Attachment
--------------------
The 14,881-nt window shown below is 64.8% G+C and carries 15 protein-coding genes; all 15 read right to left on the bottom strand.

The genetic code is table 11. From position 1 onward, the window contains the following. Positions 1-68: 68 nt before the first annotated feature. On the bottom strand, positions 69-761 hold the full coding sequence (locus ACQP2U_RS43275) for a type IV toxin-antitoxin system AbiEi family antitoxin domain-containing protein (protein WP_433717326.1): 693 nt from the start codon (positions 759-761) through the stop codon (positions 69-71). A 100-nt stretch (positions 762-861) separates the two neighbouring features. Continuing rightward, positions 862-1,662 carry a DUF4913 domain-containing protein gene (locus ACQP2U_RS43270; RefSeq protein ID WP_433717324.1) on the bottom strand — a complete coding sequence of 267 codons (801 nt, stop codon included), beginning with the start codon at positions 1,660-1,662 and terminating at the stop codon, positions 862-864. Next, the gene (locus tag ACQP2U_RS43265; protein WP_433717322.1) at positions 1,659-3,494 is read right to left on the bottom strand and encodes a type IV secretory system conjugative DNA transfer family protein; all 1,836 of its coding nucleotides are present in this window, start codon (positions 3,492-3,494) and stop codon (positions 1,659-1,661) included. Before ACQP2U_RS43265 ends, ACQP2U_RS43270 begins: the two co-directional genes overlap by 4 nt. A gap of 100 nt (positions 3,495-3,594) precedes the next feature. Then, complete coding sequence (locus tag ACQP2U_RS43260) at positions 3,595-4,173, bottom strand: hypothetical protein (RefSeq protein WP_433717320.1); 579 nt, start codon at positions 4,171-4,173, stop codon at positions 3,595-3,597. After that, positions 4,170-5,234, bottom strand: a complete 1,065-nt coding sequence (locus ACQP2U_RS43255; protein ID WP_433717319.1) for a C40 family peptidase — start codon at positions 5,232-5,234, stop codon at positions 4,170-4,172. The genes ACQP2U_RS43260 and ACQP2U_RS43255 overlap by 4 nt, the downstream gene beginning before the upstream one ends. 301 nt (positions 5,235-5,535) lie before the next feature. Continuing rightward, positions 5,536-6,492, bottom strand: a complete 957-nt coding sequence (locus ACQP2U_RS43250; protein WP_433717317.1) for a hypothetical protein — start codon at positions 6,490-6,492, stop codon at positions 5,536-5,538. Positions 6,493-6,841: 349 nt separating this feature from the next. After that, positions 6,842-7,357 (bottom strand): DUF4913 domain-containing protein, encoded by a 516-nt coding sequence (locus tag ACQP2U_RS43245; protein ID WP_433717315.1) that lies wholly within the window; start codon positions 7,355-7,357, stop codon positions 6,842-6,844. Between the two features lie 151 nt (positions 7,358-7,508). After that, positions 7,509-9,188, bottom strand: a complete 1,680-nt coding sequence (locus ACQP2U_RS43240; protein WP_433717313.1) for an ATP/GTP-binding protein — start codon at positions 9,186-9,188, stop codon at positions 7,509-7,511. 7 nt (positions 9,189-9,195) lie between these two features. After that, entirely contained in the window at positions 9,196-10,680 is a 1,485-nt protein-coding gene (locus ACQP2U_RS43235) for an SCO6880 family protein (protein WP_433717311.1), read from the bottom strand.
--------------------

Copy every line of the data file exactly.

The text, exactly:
The 14,881-nt window shown below is 64.8% G+C and carries 15 protein-coding genes; all 15 read right to left on the bottom strand.

The genetic code is table 11. From position 1 onward, the window contains the following. Positions 1-68: 68 nt before the first annotated feature. On the bottom strand, positions 69-761 hold the full coding sequence (locus ACQP2U_RS43275) for a type IV toxin-antitoxin system AbiEi family antitoxin domain-containing protein (protein WP_433717326.1): 693 nt from the start codon (positions 759-761) through the stop codon (positions 69-71). A 100-nt stretch (positions 762-861) separates the two neighbouring features. Continuing rightward, positions 862-1,662 carry a DUF4913 domain-containing protein gene (locus ACQP2U_RS43270; RefSeq protein ID WP_433717324.1) on the bottom strand — a complete coding sequence of 267 codons (801 nt, stop codon included), beginning with the start codon at positions 1,660-1,662 and terminating at the stop codon, positions 862-864. Next, the gene (locus tag ACQP2U_RS43265; protein WP_433717322.1) at positions 1,659-3,494 is read right to left on the bottom strand and encodes a type IV secretory system conjugative DNA transfer family protein; all 1,836 of its coding nucleotides are present in this window, start codon (positions 3,492-3,494) and stop codon (positions 1,659-1,661) included. Before ACQP2U_RS43265 ends, ACQP2U_RS43270 begins: the two co-directional genes overlap by 4 nt. A gap of 100 nt (positions 3,495-3,594) precedes the next feature. Then, complete coding sequence (locus tag ACQP2U_RS43260) at positions 3,595-4,173, bottom strand: hypothetical protein (RefSeq protein WP_433717320.1); 579 nt, start codon at positions 4,171-4,173, stop codon at positions 3,595-3,597. After that, positions 4,170-5,234, bottom strand: a complete 1,065-nt coding sequence (locus ACQP2U_RS43255; protein ID WP_433717319.1) for a C40 family peptidase — start codon at positions 5,232-5,234, stop codon at positions 4,170-4,172. The genes ACQP2U_RS43260 and ACQP2U_RS43255 overlap by 4 nt, the downstream gene beginning before the upstream one ends. 301 nt (positions 5,235-5,535) lie before the next feature. Continuing rightward, positions 5,536-6,492, bottom strand: a complete 957-nt coding sequence (locus ACQP2U_RS43250; protein WP_433717317.1) for a hypothetical protein — start codon at positions 6,490-6,492, stop codon at positions 5,536-5,538. Positions 6,493-6,841: 349 nt separating this feature from the next. After that, positions 6,842-7,357 (bottom strand): DUF4913 domain-containing protein, encoded by a 516-nt coding sequence (locus tag ACQP2U_RS43245; protein ID WP_433717315.1) that lies wholly within the window; start codon positions 7,355-7,357, stop codon positions 6,842-6,844. Between the two features lie 151 nt (positions 7,358-7,508). After that, positions 7,509-9,188, bottom strand: a complete 1,680-nt coding sequence (locus ACQP2U_RS43240; protein WP_433717313.1) for an ATP/GTP-binding protein — start codon at positions 9,186-9,188, stop codon at positions 7,509-7,511. 7 nt (positions 9,189-9,195) lie between these two features. After that, entirely contained in the window at positions 9,196-10,680 is a 1,485-nt protein-coding gene (locus ACQP2U_RS43235) for an SCO6880 family protein (protein WP_433717311.1), read from the bottom strand.